As is evident from the above discussion, we have come a long way in our fight against this deadly disease, but as the famous English poet Robert Frost said, "… miles to go before I sleep", we still have miles to go before we will make this planet TB free. WHO with its "STOP TB" strategy has given a vision to eliminate TB as a public health problem from the face of this earth by 2050. [46] In order to intensify our fight against this deadly disease, we need to further strengthen our surveillance programs to accurately estimate the burden of all kinds of TB (childhood, HIV/TB, MDR-TB). There is dire need to regulate the rational use of first- and second-line anti-TB drugs. They should absolutely not be sold as over the counter drugs. In India and in other developing countries, local governments should put in and encourage wholehearted efforts for local manufacturing of anti-TB drugs, thus resulting in more efficient monitoring of their manufacturing and quality control standards. Monitoring the quality of products available in the marketplace should involve identifying products that are defective because of poor manufacturing practices; deteriorated because of inadequate distribution and storage; and adulterated, tampered or counterfeit because of vested interests. Many studies have documented the circulation of counterfeit and substandard medicines, especially antimalarials, in developing countries. [47],[48],[49] If counterfeit drugs belonging to this category are circulating in the markets, then there is every reason to assume that the counterfeit anti-TB drugs are also available in these markets.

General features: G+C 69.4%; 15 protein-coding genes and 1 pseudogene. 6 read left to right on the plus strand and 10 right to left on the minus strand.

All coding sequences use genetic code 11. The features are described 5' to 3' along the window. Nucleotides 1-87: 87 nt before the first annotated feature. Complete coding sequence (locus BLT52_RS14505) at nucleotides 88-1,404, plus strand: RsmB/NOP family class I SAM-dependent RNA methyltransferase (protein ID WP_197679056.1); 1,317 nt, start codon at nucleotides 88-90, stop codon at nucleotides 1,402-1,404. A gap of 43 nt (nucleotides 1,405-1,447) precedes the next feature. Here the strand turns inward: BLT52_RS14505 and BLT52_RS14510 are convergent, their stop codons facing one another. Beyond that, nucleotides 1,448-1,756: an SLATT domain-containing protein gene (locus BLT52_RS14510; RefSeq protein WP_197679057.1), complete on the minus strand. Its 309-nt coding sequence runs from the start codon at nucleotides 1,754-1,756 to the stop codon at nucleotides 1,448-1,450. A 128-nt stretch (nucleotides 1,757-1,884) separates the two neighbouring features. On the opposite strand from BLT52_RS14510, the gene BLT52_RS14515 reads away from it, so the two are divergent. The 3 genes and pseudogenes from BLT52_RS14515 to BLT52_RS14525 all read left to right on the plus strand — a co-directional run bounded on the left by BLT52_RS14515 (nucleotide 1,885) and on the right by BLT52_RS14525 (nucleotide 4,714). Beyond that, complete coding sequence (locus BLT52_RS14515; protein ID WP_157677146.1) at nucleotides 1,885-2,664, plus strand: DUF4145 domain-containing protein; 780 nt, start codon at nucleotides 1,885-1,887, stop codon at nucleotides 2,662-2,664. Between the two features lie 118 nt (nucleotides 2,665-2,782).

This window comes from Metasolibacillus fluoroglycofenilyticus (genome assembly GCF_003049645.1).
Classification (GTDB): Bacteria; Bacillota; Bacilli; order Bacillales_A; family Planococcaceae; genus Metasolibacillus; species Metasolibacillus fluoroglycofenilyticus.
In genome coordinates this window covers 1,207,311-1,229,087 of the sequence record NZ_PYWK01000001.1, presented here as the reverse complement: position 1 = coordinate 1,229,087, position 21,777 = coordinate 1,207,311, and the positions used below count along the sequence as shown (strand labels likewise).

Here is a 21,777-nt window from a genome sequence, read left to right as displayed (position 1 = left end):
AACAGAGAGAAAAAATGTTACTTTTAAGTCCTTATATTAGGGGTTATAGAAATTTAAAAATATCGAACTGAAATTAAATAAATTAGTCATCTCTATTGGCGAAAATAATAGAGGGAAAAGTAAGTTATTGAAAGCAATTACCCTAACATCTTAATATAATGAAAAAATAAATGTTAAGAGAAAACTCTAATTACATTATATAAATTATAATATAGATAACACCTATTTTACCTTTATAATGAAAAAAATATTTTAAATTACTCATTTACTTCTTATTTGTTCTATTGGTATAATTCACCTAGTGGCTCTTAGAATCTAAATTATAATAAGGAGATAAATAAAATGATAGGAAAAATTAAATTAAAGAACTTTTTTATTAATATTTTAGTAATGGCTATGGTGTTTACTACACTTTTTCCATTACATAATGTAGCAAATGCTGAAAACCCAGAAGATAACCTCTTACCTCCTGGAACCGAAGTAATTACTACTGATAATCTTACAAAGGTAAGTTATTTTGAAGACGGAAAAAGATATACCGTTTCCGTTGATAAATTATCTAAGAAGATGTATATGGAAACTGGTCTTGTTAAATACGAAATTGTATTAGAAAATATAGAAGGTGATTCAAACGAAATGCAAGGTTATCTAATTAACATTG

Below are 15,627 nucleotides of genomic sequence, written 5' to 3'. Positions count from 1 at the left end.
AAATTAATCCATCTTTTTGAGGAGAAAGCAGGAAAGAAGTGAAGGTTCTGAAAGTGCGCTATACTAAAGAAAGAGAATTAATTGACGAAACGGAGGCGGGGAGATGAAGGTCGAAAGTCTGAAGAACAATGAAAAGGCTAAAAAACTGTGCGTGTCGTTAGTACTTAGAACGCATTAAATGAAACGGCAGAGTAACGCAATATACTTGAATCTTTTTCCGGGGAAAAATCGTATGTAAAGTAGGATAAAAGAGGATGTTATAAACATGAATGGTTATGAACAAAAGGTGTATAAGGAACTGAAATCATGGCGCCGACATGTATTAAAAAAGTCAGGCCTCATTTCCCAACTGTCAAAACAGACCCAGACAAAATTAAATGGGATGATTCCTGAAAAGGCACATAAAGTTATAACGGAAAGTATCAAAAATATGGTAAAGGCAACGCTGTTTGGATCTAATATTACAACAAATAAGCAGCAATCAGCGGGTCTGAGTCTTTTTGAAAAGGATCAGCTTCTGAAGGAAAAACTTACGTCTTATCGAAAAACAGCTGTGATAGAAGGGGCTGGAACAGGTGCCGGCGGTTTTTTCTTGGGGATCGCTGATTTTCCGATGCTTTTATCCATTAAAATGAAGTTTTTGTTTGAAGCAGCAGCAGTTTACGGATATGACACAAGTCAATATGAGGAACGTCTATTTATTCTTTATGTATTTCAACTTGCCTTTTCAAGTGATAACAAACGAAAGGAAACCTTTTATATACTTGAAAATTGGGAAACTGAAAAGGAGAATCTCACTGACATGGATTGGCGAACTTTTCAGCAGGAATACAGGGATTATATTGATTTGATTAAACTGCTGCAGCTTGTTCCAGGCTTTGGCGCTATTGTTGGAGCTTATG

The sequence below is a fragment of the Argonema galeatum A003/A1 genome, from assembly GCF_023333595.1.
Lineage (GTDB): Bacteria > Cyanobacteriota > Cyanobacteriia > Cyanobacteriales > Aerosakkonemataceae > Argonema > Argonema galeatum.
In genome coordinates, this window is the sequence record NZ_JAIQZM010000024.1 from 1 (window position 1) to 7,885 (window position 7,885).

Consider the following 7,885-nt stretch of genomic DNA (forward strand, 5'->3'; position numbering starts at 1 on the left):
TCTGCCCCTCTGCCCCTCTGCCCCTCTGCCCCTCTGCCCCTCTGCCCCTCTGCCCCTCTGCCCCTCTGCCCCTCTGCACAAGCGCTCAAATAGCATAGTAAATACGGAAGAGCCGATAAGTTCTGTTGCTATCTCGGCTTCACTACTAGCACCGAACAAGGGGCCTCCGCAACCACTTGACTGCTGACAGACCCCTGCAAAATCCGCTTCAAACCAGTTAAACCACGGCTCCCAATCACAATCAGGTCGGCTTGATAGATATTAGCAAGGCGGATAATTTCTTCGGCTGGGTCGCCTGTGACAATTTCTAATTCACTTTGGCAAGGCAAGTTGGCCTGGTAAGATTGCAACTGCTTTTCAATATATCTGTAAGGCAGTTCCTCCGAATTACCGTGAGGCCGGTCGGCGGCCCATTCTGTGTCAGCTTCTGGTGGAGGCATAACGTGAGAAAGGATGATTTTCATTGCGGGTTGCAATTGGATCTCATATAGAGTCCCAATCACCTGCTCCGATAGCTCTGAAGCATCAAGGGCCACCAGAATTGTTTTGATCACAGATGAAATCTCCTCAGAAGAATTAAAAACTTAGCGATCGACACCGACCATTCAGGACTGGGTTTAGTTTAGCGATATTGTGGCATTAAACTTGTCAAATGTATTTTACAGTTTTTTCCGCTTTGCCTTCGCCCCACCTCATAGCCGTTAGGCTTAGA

Working association between physicians; private sector; religious bodies; and other local nonprofit organizations, e.g., Lions Club, Rotary International, should be strengthened for better dissemination of awareness about diagnosis, management and control of this disease. Existing diagnostic laboratories need to be strengthened with routine training/refresher courses for the involved personnel for better utilization of these already scarce resources. Better diagnostic tests for quick screening of this disease at field level should be developed and made available at the grass-root level. The links between primary health centers and DOTS centers should be strengthened, and special attention should be given to prioritizing the groups which need to be followed first; utilizing human resources of related public health programs, e.g., programs for HIV/malaria; promoting development of new drugs and vaccines against TB; and discouraging the use of homeopathy medicines for treating TB and HIV. [50]

To eliminate the potential zoonotic sources of TB, pasteurization of milk before marketing and organized goat/sheep abattoirs should be made mandatory under law; where milk samples and carcasses can be routinely tested/examined for TB; and the cause of TB possibly traced to the infected herds. Vaccination of our livestock against TB and routine screening of livestock (e.g., on a yearly basis at the farms and also at the animal fairs) should be made mandatory. Our fight against TB will be incomplete without considering this zoonotic aspect of this deadly disease.